We’re approaching wedding season, and amid the talk of cake and flowers should be some frank talk about money, not just the cost per plate on the big day, but the short- and long-term financial implications of bringing two people together in one household.
Even in first marriages, people are tying the knot later in life now than ever before. In 2018, the median age at first marriage was nearly 30 for men and nearly 28 for women. Thirty years ago, it was 26 and 23½, respectively. That means people are coming into these partnerships with several more years of personal financial history under their belts that must be considered and reconciled.
Waiting until each partner has achieved a certain level of financial stability may play a large role in when couples decide to get married, especially given changing social and economic factors like extended stints in higher education and the accompanying debt. But once a couple has made that decision, there are some key “money vows” they should take to ensure they’re on the same page.
First, talk openly about financial values.
We all go through life with a set of ethics and goals related to our money. Beyond major life choices such as having children and owning a home, it’s important for soon-to-be spouses to know if charitable giving, international travel or other large expenses are part of one partner’s personal and financial identity. It’s a worthwhile exercise for both of them to write down their priorities separately, then compare lists and discuss where they overlap and where compromise is necessary.
Many marriages don’t survive the wealth-planning and building phases because only one, or neither, of the spouses is totally committed to a shared wealth plan, so being clear about goals and values upfront can alleviate a lot of tension.
Next, take a hard look at each partner’s individual financial situation.
Before combining their assets, it’s important for each spouse to have their own house in order. A financial inventory should include everything from personal monthly income to savings to credit card balances to student loan debt. It should also account for monthly expenses and how they will change post-marriage. With young couples getting married later, decisions about ownership and titling of prenuptial assets should also be considered.
At this stage, it helps to decide whether outstanding obligations will become “couples’ debt” or if each partner will continue to take ownership of their liabilities. This can be a tough negotiation if there is a
large disparity between the partners’ situations, but hashing it out before the big day can head off surprises and arguments down the line.
The foundation of a strong relationship is trust, and this is especially true when it comes to money. Before coming together in marriage, both partners must be willing to open the books and be honest about any past financial troubles or debts that may come to bear during the marriage.
This is not a one-and-done conversation. My colleague, wealth strategist Malia Haskins, suggests that couples should schedule a regular “money date” to talk about finances once or twice a month.
Make a savings plan — together.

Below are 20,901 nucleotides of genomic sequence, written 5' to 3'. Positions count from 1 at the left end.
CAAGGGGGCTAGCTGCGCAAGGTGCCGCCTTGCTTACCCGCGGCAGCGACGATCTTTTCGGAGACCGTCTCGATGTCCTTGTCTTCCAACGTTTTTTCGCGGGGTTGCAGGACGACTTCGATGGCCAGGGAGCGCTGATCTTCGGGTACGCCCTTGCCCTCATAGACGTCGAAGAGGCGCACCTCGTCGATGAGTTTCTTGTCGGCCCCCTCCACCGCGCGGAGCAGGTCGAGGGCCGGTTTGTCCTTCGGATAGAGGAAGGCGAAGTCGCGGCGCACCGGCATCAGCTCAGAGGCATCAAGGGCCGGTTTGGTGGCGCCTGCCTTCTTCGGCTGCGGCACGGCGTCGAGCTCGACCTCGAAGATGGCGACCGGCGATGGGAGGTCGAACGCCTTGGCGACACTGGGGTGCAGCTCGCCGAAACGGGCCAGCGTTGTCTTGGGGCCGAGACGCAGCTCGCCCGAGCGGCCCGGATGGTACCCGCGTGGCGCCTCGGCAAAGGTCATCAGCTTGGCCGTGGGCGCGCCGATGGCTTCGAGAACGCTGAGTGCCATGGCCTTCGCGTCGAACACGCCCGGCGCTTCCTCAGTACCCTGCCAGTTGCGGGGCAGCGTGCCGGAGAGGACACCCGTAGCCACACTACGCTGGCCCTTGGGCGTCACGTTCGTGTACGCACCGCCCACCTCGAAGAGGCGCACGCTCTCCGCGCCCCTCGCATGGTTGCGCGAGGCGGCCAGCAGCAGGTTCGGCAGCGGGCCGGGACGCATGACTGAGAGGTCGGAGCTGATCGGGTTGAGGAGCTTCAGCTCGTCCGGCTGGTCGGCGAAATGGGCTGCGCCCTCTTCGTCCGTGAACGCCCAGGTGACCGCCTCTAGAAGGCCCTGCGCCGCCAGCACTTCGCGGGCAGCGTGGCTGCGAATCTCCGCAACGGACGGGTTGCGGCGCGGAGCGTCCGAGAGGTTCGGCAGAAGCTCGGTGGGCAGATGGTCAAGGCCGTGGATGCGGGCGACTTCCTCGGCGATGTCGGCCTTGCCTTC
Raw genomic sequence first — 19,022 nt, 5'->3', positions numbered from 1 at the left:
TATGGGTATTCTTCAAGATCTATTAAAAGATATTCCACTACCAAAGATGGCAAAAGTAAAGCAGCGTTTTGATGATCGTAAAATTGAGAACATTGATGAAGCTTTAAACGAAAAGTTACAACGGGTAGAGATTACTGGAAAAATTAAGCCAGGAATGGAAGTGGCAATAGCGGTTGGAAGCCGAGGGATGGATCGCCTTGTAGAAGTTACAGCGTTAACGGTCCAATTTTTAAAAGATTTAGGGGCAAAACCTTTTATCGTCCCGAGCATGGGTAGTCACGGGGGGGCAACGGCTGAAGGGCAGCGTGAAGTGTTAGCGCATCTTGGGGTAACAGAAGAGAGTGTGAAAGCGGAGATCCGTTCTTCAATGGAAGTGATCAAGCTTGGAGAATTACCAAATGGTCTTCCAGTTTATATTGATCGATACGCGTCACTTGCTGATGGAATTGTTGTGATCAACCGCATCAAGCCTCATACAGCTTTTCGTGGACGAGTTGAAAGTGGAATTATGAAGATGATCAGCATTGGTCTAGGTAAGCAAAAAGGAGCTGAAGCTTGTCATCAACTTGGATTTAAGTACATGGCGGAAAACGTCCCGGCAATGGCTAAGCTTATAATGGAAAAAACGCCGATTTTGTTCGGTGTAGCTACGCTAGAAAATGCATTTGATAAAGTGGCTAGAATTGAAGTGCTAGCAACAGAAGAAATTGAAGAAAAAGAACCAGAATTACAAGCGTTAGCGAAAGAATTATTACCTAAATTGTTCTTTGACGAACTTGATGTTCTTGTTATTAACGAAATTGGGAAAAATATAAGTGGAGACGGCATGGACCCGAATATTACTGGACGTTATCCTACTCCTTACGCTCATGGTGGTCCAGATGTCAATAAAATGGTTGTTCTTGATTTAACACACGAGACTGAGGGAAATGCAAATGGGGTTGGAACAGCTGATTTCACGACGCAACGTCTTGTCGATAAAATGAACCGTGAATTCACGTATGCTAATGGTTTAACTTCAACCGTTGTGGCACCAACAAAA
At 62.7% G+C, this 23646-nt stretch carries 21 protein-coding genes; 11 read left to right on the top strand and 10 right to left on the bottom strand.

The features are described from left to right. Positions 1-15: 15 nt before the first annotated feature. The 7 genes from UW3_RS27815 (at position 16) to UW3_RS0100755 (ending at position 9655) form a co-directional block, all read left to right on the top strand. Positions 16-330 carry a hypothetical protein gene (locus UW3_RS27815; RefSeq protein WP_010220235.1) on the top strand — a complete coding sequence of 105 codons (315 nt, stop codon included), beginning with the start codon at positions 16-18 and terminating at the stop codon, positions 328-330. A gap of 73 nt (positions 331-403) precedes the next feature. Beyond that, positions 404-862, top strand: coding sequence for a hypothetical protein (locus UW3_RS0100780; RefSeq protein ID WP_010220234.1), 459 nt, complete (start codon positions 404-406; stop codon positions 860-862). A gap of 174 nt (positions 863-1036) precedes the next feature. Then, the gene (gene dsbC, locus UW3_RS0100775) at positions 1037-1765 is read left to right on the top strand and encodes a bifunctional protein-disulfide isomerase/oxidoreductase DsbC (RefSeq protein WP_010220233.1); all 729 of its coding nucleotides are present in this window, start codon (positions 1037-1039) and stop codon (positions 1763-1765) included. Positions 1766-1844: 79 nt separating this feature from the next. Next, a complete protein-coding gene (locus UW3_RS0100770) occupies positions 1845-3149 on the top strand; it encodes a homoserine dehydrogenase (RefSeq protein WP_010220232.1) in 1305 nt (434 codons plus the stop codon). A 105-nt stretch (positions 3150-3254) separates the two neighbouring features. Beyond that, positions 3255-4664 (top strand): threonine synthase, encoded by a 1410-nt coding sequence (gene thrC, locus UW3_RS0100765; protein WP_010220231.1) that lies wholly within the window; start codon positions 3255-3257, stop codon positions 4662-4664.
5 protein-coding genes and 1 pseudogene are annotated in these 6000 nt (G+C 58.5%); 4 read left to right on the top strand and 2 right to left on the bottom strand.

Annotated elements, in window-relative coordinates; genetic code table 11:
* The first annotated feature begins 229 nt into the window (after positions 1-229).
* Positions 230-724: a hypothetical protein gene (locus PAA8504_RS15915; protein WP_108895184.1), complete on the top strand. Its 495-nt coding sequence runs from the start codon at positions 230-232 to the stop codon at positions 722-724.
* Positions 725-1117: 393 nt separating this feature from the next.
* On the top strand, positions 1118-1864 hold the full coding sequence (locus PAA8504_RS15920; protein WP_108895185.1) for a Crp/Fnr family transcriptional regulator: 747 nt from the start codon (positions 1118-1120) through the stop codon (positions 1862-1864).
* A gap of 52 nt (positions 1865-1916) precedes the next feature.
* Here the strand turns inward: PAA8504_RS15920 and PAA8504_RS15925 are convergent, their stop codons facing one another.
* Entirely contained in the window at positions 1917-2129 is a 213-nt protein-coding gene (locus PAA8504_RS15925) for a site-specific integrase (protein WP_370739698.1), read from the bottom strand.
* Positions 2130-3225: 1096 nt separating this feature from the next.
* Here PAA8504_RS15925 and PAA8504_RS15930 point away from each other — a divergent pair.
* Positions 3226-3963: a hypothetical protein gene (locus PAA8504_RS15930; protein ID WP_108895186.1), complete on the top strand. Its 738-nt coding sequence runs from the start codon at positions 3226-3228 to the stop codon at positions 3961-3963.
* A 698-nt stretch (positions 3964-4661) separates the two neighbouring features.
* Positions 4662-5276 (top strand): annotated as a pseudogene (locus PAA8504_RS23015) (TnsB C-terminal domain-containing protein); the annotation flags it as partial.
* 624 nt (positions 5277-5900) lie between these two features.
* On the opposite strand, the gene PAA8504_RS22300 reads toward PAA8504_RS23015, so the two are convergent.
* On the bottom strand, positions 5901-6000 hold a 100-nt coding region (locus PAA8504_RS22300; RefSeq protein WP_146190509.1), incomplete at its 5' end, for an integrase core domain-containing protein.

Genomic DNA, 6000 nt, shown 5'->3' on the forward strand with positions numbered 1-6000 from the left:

In this instant-gratification age, it takes a lot of discipline to set funds aside for the future. When couples are relatively young and thus have the luxury of time on their side, they should aim to save at least 10% of every dollar they earn in a long-term, “untouchable” account, like a workplace 401(k) plan, IRA or Roth account. The particulars can be discussed with the help of a financial professional, but the commitment to saving for the long haul needs to be enthusiastically taken up by both halves of the couple.
Have the tough conversations.
Two of the most financially devastating life events are divorce and the unexpected death of a spouse. Even when a couple is first starting out, it’s important to think about how they’ll protect their assets in light of an unfortunate event.
A lot of people put up a mental block about the possibility of such events, so they avoid talking about them. But drawing up a will or trust, or establishing a prenuptial agreement, can make a life-changing difference in a devastating scenario. Prenups don’t carry the same taboo as they once did, and they can offer important protections, especially if one or both partners is coming to the marriage with significant personal assets, and/or if there are former spouses or children from previous relationships in the mix.
Wedding planning can be stressful, but a wedding is only one day; a marriage is, in theory, a lifetime. For that reason, couples shouldn’t give short shrift to the topic of money, which will realistically impact most of the decisions they make together. Having an honest, open dialogue and coming together to plan around the financial aspect of an impending union can make all the difference in the success of a marriage.
RBC Wealth Management does not provide tax or legal advice. All decisions regarding the tax or legal implications of your investments should be made in connection with your independent tax or legal adviser. Investment and insurance products offered through RBC Wealth Management are not insured by the FDIC or any other federal government agency, are not deposits or other obligations of, or guaranteed by, a bank or any bank affiliate, and are subject to investment risks, including possible loss of the principal amount invested.
This article was originally published on MarketWatch on May 17, 2019.